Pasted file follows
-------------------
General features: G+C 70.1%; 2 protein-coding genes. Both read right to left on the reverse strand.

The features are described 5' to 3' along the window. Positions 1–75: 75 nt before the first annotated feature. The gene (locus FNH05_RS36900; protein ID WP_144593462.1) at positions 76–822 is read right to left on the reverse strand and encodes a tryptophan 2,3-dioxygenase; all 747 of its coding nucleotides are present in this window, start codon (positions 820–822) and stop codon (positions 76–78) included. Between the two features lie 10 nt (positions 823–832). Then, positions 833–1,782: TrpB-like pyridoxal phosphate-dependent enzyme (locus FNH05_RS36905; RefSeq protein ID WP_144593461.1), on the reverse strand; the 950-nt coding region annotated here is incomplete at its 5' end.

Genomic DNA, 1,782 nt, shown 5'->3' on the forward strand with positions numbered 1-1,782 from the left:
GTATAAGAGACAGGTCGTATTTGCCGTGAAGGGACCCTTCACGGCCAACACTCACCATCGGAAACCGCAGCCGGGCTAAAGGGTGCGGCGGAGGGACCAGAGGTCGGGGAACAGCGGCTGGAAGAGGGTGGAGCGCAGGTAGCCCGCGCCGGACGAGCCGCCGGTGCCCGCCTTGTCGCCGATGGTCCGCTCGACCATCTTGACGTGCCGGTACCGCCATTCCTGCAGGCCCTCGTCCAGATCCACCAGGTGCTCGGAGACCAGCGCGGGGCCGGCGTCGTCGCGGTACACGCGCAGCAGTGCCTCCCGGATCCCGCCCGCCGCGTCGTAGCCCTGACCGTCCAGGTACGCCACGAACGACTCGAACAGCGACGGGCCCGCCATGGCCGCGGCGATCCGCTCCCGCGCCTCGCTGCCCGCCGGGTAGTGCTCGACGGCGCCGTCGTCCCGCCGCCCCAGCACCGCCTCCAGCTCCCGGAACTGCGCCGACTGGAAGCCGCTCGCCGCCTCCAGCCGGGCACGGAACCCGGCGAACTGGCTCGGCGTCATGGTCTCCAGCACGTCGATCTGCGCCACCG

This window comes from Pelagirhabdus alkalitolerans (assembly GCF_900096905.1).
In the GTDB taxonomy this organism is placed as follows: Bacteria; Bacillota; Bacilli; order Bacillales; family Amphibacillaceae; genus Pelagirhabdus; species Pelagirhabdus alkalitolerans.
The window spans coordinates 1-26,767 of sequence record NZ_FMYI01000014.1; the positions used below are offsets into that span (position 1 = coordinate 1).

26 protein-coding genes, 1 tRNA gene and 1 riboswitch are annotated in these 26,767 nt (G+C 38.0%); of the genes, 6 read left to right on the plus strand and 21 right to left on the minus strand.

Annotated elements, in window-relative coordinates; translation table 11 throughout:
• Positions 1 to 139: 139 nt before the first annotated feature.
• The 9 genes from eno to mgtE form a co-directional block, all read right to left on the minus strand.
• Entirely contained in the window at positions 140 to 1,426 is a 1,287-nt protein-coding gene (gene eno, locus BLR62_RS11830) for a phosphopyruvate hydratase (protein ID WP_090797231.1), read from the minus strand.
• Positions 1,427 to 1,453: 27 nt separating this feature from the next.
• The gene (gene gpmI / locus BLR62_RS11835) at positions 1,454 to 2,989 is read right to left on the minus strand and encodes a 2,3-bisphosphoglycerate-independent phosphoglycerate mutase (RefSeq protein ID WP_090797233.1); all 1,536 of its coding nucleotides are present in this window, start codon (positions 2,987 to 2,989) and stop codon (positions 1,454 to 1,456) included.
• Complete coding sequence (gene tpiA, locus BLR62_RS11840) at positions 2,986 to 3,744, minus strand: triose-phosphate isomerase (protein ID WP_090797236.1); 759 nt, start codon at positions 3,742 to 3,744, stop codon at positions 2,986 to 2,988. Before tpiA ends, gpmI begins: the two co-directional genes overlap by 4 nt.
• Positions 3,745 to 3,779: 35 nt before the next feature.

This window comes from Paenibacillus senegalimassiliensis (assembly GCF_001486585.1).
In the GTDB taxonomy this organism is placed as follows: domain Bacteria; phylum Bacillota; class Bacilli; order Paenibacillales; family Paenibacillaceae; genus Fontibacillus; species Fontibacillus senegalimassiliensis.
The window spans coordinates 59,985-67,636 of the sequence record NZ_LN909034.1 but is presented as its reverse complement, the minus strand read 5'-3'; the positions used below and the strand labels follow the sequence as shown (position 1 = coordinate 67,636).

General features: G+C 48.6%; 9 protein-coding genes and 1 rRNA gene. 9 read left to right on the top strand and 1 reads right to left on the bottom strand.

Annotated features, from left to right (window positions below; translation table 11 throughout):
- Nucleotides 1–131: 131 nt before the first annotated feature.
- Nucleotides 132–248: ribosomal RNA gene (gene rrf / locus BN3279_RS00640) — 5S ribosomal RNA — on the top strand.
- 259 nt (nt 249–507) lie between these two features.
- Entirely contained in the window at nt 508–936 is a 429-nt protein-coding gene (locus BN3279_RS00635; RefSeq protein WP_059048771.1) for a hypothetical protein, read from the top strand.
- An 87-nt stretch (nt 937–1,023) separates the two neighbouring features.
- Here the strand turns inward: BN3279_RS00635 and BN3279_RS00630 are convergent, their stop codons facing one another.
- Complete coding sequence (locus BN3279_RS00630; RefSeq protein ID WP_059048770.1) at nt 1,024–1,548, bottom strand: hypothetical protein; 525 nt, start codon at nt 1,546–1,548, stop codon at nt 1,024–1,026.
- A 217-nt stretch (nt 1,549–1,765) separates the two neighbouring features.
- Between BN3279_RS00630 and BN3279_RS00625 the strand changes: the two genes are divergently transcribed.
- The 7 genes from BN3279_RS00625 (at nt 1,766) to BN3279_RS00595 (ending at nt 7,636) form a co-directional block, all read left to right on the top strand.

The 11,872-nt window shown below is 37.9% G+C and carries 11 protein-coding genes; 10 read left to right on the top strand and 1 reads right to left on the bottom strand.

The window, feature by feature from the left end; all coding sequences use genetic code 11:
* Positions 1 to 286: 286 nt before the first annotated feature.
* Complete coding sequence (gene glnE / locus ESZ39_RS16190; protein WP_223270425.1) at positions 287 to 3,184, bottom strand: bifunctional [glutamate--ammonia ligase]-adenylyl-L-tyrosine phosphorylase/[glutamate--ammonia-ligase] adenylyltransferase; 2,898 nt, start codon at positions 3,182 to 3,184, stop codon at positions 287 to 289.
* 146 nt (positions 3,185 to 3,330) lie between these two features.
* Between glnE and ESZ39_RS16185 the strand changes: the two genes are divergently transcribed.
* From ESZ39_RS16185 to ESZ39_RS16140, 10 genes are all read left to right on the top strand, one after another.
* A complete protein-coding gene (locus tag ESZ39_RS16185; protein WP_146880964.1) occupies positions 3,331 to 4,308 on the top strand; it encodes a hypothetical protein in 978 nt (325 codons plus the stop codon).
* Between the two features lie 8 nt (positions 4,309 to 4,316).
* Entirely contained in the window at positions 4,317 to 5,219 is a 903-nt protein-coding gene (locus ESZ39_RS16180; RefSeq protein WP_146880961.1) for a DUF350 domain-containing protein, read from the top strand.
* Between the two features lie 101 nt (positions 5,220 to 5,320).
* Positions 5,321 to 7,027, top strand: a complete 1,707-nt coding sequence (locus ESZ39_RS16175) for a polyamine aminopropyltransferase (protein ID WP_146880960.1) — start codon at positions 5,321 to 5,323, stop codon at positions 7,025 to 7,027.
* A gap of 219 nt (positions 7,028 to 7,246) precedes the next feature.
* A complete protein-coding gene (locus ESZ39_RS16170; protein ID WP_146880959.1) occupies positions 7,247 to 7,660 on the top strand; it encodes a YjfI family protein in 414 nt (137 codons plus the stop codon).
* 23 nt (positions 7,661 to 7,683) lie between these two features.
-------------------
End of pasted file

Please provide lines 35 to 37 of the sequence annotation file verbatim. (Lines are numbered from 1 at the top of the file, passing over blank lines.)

* Complete coding sequence (gene glnE / locus ESZ39_RS16190; protein WP_223270425.1) at positions 287 to 3,184, bottom strand: bifunctional [glutamate--ammonia ligase]-adenylyl-L-tyrosine phosphorylase/[glutamate--ammonia-ligase] adenylyltransferase; 2,898 nt, start codon at positions 3,182 to 3,184, stop codon at positions 287 to 289.
* 146 nt (positions 3,185 to 3,330) lie between these two features.
* Between glnE and ESZ39_RS16185 the strand changes: the two genes are divergently transcribed.